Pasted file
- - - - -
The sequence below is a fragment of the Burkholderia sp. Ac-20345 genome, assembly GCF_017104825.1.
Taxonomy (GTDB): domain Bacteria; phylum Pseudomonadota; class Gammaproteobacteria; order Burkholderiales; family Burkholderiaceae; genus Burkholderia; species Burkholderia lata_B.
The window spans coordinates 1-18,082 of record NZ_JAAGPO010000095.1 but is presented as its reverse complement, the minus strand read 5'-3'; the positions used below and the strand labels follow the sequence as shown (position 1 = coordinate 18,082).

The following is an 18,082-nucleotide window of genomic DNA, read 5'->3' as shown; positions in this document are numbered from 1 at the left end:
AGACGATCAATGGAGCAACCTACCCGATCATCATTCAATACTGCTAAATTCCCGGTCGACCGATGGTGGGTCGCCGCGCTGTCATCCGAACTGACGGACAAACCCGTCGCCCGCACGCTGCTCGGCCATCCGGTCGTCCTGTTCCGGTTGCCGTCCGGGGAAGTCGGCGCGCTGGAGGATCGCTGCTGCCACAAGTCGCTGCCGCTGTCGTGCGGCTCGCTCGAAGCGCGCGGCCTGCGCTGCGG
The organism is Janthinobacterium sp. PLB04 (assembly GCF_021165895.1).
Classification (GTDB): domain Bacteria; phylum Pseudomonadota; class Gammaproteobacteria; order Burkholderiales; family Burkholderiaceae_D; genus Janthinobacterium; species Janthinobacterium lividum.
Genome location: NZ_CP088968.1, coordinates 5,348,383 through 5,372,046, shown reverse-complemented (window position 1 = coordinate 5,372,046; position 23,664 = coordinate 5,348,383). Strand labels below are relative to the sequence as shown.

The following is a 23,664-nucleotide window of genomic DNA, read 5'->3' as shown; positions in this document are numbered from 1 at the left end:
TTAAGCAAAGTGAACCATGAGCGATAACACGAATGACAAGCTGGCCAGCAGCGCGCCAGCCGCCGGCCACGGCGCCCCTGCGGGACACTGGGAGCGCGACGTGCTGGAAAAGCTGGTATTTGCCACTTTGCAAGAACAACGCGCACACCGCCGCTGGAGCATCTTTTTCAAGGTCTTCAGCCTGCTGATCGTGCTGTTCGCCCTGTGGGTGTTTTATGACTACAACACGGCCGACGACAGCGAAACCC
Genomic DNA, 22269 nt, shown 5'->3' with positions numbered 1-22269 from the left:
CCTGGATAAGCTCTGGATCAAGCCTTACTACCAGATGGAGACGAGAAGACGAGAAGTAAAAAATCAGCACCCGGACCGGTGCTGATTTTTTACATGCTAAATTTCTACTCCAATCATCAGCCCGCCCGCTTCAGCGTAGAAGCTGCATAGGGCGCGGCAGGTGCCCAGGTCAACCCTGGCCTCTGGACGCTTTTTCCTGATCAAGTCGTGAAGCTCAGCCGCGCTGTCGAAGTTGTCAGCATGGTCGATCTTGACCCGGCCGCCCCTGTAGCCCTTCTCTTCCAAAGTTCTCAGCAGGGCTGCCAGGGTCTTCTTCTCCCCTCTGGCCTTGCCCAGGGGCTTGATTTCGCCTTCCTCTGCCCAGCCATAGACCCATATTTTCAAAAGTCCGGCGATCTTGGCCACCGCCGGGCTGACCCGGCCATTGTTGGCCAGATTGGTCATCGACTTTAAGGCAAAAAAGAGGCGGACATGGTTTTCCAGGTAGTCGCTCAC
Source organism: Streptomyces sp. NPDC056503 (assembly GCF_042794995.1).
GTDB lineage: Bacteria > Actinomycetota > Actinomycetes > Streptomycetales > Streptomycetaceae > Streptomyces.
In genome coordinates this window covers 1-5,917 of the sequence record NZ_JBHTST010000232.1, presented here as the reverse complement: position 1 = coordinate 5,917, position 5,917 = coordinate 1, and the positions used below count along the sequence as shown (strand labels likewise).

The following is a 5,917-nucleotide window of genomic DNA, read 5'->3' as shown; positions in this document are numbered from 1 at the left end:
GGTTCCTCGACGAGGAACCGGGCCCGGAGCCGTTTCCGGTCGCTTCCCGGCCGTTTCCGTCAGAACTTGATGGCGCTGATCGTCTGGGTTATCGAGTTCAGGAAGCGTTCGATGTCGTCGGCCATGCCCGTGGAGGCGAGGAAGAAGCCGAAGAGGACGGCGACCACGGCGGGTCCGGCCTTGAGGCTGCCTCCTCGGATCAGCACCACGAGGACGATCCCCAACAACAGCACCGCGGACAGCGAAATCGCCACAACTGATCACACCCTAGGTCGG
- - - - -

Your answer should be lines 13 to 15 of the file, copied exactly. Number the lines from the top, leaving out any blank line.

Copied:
Source organism: Streptomyces sp. NPDC056503 (assembly GCF_042794995.1).
GTDB lineage: Bacteria > Actinomycetota > Actinomycetes > Streptomycetales > Streptomycetaceae > Streptomyces.
In genome coordinates this window covers 1-5,917 of the sequence record NZ_JBHTST010000232.1, presented here as the reverse complement: position 1 = coordinate 5,917, position 5,917 = coordinate 1, and the positions used below count along the sequence as shown (strand labels likewise).